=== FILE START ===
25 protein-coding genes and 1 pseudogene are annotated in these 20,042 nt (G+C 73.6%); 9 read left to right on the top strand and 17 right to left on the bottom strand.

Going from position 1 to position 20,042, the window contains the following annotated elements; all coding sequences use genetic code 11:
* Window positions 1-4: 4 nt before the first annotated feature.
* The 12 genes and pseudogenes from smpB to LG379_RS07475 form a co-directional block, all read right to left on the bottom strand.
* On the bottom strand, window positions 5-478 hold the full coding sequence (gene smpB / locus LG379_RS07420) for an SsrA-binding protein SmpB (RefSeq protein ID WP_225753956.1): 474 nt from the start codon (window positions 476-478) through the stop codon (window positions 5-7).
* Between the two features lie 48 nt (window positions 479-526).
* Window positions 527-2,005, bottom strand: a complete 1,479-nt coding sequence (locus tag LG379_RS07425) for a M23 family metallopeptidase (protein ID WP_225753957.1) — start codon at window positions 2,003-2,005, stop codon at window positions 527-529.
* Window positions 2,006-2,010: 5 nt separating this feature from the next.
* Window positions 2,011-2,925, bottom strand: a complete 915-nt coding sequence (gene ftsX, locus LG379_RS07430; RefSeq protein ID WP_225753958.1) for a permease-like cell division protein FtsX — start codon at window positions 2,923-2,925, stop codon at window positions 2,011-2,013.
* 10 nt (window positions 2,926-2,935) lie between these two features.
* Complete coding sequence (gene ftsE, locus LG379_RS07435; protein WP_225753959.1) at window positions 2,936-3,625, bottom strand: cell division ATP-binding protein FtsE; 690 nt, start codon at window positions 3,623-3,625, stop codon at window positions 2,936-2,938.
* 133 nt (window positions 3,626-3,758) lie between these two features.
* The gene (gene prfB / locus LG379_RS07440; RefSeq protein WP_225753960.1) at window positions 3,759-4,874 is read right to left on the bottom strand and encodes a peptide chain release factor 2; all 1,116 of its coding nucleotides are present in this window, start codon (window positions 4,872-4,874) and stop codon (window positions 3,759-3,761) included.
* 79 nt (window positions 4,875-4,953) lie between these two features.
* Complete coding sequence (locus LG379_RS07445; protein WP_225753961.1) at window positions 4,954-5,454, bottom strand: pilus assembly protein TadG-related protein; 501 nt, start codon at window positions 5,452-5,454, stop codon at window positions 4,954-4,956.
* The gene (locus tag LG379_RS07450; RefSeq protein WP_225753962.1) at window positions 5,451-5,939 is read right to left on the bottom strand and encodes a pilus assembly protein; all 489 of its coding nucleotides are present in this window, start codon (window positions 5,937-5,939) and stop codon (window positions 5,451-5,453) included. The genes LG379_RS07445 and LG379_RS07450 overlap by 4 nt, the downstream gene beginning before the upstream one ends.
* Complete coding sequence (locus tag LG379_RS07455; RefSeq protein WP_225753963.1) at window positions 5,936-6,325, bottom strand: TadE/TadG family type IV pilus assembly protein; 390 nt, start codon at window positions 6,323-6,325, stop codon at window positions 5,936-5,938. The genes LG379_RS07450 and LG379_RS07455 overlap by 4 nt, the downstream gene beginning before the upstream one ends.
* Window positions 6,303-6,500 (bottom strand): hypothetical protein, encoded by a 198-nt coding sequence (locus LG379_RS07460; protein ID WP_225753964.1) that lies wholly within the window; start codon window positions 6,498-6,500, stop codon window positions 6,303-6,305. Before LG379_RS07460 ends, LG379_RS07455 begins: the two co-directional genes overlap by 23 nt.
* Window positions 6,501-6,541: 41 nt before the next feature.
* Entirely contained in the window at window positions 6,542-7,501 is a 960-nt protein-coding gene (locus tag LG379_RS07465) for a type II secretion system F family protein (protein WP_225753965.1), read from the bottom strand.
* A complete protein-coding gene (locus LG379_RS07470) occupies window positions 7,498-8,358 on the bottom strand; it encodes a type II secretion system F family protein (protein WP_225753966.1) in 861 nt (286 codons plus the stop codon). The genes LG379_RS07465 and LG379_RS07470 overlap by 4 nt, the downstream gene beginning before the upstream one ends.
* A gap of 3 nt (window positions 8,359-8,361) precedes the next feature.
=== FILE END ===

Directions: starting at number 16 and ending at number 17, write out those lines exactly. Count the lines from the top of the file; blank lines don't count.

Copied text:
* The gene (locus tag LG379_RS07450; RefSeq protein WP_225753962.1) at window positions 5,451-5,939 is read right to left on the bottom strand and encodes a pilus assembly protein; all 489 of its coding nucleotides are present in this window, start codon (window positions 5,937-5,939) and stop codon (window positions 5,451-5,453) included. The genes LG379_RS07445 and LG379_RS07450 overlap by 4 nt, the downstream gene beginning before the upstream one ends.
* Complete coding sequence (locus tag LG379_RS07455; RefSeq protein WP_225753963.1) at window positions 5,936-6,325, bottom strand: TadE/TadG family type IV pilus assembly protein; 390 nt, start codon at window positions 6,323-6,325, stop codon at window positions 5,936-5,938. The genes LG379_RS07450 and LG379_RS07455 overlap by 4 nt, the downstream gene beginning before the upstream one ends.